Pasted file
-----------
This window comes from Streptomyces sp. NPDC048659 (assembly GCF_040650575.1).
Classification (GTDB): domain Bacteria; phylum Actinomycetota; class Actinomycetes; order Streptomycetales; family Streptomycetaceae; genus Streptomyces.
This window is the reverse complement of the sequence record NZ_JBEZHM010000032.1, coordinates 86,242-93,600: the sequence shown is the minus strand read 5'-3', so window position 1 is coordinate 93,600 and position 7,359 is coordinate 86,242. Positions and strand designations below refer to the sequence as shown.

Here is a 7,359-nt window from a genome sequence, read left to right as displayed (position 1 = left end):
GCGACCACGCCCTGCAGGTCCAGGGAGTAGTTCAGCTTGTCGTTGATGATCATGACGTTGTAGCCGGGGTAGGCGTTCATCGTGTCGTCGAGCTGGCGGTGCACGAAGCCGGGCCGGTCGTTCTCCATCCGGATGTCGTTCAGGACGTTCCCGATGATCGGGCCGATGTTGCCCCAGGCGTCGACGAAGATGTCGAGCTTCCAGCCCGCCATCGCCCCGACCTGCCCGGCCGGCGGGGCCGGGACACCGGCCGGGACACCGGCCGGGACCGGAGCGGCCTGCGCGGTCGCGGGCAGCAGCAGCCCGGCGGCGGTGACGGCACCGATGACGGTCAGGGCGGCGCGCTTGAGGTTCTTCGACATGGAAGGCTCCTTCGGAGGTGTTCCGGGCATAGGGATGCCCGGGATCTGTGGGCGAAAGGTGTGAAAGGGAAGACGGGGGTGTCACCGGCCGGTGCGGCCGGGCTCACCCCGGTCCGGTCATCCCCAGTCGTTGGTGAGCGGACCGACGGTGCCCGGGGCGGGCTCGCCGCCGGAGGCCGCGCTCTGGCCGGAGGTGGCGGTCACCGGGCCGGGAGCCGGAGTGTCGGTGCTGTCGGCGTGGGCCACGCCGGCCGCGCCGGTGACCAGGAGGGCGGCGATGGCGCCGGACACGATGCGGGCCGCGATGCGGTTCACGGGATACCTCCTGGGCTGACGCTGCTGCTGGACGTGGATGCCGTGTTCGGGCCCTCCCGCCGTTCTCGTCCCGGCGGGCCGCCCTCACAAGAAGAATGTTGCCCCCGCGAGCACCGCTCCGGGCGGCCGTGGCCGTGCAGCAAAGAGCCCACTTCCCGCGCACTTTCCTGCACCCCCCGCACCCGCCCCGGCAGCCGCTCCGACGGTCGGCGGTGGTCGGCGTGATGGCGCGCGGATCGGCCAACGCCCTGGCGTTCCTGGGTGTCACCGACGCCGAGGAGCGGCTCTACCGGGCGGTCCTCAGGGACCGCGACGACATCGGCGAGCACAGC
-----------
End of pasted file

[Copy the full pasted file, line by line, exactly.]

This window comes from Streptomyces sp. NPDC048659 (assembly GCF_040650575.1).
Classification (GTDB): domain Bacteria; phylum Actinomycetota; class Actinomycetes; order Streptomycetales; family Streptomycetaceae; genus Streptomyces.
This window is the reverse complement of the sequence record NZ_JBEZHM010000032.1, coordinates 86,242-93,600: the sequence shown is the minus strand read 5'-3', so window position 1 is coordinate 93,600 and position 7,359 is coordinate 86,242. Positions and strand designations below refer to the sequence as shown.

Here is a 7,359-nt window from a genome sequence, read left to right as displayed (position 1 = left end):
GCGACCACGCCCTGCAGGTCCAGGGAGTAGTTCAGCTTGTCGTTGATGATCATGACGTTGTAGCCGGGGTAGGCGTTCATCGTGTCGTCGAGCTGGCGGTGCACGAAGCCGGGCCGGTCGTTCTCCATCCGGATGTCGTTCAGGACGTTCCCGATGATCGGGCCGATGTTGCCCCAGGCGTCGACGAAGATGTCGAGCTTCCAGCCCGCCATCGCCCCGACCTGCCCGGCCGGCGGGGCCGGGACACCGGCCGGGACACCGGCCGGGACCGGAGCGGCCTGCGCGGTCGCGGGCAGCAGCAGCCCGGCGGCGGTGACGGCACCGATGACGGTCAGGGCGGCGCGCTTGAGGTTCTTCGACATGGAAGGCTCCTTCGGAGGTGTTCCGGGCATAGGGATGCCCGGGATCTGTGGGCGAAAGGTGTGAAAGGGAAGACGGGGGTGTCACCGGCCGGTGCGGCCGGGCTCACCCCGGTCCGGTCATCCCCAGTCGTTGGTGAGCGGACCGACGGTGCCCGGGGCGGGCTCGCCGCCGGAGGCCGCGCTCTGGCCGGAGGTGGCGGTCACCGGGCCGGGAGCCGGAGTGTCGGTGCTGTCGGCGTGGGCCACGCCGGCCGCGCCGGTGACCAGGAGGGCGGCGATGGCGCCGGACACGATGCGGGCCGCGATGCGGTTCACGGGATACCTCCTGGGCTGACGCTGCTGCTGGACGTGGATGCCGTGTTCGGGCCCTCCCGCCGTTCTCGTCCCGGCGGGCCGCCCTCACAAGAAGAATGTTGCCCCCGCGAGCACCGCTCCGGGCGGCCGTGGCCGTGCAGCAAAGAGCCCACTTCCCGCGCACTTTCCTGCACCCCCCGCACCCGCCCCGGCAGCCGCTCCGACGGTCGGCGGTGGTCGGCGTGATGGCGCGCGGATCGGCCAACGCCCTGGCGTTCCTGGGTGTCACCGACGCCGAGGAGCGGCTCTACCGGGCGGTCCTCAGGGACCGCGACGACATCGGCGAGCACAGC